I do not want to disappoint the Government too much, but I can tell them that the reflections of my hon. Friend the Member for Cities of London and Westminster would not be my reflections from Northampton as to the well-being of the retail sector, frankly. It may be that he represents a slightly more affluent body of electors than I do. That may be the explanation.
Does my hon. Friend agree that, with the announcements that we have seen just in the past 24 hours, such as Barratts shoe shops going into administration with the possible loss of up to 400 jobs, the implications of the business rate supplements are grave for a number of businesses? We should be concerned about that.
In relation to the clause, during the evidence session with the Minister I asked why exemptions would not apply to public buildings of more than £50,000 rateable value. The Minister gave me a clear reply. I asked if he would look again or explain why, in relation to the exemptions permitted under subsection (3)(a), the levy would not apply to those properties exempted under section 45A of the 1988 Act. That would not appear to cover many properties owned by types of entity that were perhaps not in contemplation under the 1988 Act, because the form of incorporation may not have been established or used for comparable purposes. I am thinking of premises used by entities that may not be charities but which have a charitable purpose, such as social enterprises, not-for-profit organisations or companies limited by guarantee, which are themselves not for profit. Such organisations should have the benefit of the same reliefs as those that do happen to be established as charities, perhaps for historic reasons. I urge the Minister to consider broadening the exemption from the non-domestic rate in the first place to such categories. If he cannot bring himself to do that in this clause, perhaps he will consider extending the reliefs available under clause 15 when we get there.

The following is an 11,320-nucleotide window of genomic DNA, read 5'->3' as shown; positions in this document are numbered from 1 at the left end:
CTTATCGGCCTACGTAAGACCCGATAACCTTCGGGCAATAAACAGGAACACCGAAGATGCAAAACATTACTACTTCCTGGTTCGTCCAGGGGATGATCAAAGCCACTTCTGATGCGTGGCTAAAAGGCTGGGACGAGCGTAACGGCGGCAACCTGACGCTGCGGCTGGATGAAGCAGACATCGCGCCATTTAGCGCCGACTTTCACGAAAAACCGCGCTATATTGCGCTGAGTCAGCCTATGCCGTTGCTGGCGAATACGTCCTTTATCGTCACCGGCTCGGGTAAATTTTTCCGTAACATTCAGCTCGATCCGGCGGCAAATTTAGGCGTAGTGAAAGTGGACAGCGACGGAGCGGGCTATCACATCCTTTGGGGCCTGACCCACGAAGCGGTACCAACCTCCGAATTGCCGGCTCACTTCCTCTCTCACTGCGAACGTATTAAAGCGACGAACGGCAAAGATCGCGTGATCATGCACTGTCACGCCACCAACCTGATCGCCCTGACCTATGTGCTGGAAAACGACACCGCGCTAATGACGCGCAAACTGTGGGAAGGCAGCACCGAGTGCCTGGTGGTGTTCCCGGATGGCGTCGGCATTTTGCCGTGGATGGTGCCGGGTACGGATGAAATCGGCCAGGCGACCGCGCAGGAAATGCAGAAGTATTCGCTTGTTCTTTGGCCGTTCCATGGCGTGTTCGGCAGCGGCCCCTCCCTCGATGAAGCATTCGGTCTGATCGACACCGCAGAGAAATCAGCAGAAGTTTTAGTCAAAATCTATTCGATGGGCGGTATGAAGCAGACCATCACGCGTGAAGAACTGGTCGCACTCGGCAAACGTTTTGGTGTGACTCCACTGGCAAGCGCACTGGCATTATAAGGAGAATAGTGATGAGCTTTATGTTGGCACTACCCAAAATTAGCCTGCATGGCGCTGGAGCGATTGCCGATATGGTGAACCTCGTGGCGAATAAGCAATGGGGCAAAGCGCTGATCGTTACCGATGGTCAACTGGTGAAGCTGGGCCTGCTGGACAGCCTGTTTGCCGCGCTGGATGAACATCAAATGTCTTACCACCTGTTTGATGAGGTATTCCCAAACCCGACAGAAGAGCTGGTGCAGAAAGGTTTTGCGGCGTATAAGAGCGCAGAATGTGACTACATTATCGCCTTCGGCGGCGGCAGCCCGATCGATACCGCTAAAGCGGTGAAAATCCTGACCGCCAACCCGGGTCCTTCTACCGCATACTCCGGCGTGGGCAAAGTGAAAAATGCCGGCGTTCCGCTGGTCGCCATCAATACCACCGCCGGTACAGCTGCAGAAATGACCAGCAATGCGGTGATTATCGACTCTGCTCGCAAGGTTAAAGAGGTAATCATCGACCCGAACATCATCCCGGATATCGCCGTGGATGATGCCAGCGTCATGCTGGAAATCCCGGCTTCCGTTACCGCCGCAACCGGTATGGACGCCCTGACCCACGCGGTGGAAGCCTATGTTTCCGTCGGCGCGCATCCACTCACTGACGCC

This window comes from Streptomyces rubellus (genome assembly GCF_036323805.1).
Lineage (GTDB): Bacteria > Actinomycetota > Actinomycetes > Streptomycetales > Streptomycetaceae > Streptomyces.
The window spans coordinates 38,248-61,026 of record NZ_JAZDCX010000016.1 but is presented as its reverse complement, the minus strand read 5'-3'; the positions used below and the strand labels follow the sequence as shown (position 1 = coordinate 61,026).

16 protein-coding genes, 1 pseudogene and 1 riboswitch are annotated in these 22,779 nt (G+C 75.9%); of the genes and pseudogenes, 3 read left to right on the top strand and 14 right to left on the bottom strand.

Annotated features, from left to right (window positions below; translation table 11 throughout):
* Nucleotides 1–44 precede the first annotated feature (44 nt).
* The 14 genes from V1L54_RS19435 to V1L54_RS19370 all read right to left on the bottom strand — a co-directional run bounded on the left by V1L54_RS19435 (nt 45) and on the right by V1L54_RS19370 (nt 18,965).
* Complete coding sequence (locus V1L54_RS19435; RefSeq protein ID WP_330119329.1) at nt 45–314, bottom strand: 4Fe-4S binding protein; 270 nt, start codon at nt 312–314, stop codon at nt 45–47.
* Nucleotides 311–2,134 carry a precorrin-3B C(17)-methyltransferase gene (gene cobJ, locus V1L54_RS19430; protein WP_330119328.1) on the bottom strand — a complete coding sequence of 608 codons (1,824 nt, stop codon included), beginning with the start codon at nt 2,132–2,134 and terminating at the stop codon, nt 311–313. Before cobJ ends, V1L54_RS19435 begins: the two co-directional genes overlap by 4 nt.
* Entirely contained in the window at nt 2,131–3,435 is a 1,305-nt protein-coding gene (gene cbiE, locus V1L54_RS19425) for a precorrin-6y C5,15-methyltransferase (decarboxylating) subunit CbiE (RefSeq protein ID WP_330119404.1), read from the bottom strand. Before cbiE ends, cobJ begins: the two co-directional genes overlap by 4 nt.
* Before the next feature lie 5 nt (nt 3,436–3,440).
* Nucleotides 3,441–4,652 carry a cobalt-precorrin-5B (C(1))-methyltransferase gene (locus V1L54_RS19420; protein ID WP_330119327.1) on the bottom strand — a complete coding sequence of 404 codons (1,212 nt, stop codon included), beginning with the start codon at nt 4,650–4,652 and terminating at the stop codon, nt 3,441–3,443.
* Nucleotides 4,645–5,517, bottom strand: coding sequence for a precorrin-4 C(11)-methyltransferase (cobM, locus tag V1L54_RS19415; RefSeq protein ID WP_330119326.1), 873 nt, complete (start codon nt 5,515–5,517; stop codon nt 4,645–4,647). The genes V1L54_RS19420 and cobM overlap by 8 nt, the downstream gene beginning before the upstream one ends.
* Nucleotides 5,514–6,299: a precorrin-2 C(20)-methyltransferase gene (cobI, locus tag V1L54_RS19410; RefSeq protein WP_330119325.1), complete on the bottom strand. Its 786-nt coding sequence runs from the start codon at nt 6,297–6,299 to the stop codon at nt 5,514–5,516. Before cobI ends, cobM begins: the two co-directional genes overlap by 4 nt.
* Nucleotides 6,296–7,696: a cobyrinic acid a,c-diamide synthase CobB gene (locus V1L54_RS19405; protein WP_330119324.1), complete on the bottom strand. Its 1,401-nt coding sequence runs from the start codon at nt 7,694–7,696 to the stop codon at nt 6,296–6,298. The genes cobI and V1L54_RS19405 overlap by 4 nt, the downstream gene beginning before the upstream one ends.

I will deal with the points in reverse order, if I may, beginning with those made by the hon. Member for Ludlow. I will look at the Official Report, but I was not clear what sorts of organisation or business he was arguing should enjoy reliefs from the business rate supplement when reliefs are not established as part of the business rates system. As I have explained to the Committee, we are trying to build the business rate supplement to follow precisely the terms of the business rate system. It is less complex, more certain and, it seems to me, more equitable to do so.
The importance of the measures in clause 11 that the hon. Gentleman mentioned is that community and amateur sports clubs and charities already have an established relief in mainstream business rates legislation. We propose to carry that over with the business rate supplement. I am not sure that it is consistent or the right place in practice to introduce new entitlements to relief from business rate supplement if those are not already established within the business rate system. As I said, if I might have some clarification about whose interests he was arguing for, I will consider the matter, but that is our approach.